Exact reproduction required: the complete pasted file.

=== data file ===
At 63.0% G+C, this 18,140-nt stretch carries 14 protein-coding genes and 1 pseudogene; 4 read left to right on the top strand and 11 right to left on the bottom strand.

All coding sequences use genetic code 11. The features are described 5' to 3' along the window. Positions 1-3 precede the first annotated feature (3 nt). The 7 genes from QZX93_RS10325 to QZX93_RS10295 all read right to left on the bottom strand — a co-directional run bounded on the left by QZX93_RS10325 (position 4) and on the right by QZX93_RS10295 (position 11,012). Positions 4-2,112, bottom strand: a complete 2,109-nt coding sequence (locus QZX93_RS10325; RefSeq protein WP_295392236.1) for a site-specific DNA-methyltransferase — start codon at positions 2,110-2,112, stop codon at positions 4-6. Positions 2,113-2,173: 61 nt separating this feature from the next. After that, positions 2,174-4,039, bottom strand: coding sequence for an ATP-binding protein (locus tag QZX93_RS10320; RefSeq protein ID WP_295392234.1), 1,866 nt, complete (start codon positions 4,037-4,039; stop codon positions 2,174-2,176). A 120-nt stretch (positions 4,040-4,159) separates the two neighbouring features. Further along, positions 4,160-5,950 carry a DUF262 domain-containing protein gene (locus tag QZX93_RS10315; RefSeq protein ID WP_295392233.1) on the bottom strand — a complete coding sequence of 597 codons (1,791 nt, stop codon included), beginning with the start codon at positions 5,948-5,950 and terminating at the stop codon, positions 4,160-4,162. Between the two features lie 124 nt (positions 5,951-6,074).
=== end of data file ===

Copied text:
At 63.0% G+C, this 18,140-nt stretch carries 14 protein-coding genes and 1 pseudogene; 4 read left to right on the top strand and 11 right to left on the bottom strand.

All coding sequences use genetic code 11. The features are described 5' to 3' along the window. Positions 1-3 precede the first annotated feature (3 nt). The 7 genes from QZX93_RS10325 to QZX93_RS10295 all read right to left on the bottom strand — a co-directional run bounded on the left by QZX93_RS10325 (position 4) and on the right by QZX93_RS10295 (position 11,012). Positions 4-2,112, bottom strand: a complete 2,109-nt coding sequence (locus QZX93_RS10325; RefSeq protein WP_295392236.1) for a site-specific DNA-methyltransferase — start codon at positions 2,110-2,112, stop codon at positions 4-6. Positions 2,113-2,173: 61 nt separating this feature from the next. After that, positions 2,174-4,039, bottom strand: coding sequence for an ATP-binding protein (locus tag QZX93_RS10320; RefSeq protein ID WP_295392234.1), 1,866 nt, complete (start codon positions 4,037-4,039; stop codon positions 2,174-2,176). A 120-nt stretch (positions 4,040-4,159) separates the two neighbouring features. Further along, positions 4,160-5,950 carry a DUF262 domain-containing protein gene (locus tag QZX93_RS10315; RefSeq protein ID WP_295392233.1) on the bottom strand — a complete coding sequence of 597 codons (1,791 nt, stop codon included), beginning with the start codon at positions 5,948-5,950 and terminating at the stop codon, positions 4,160-4,162. Between the two features lie 124 nt (positions 5,951-6,074).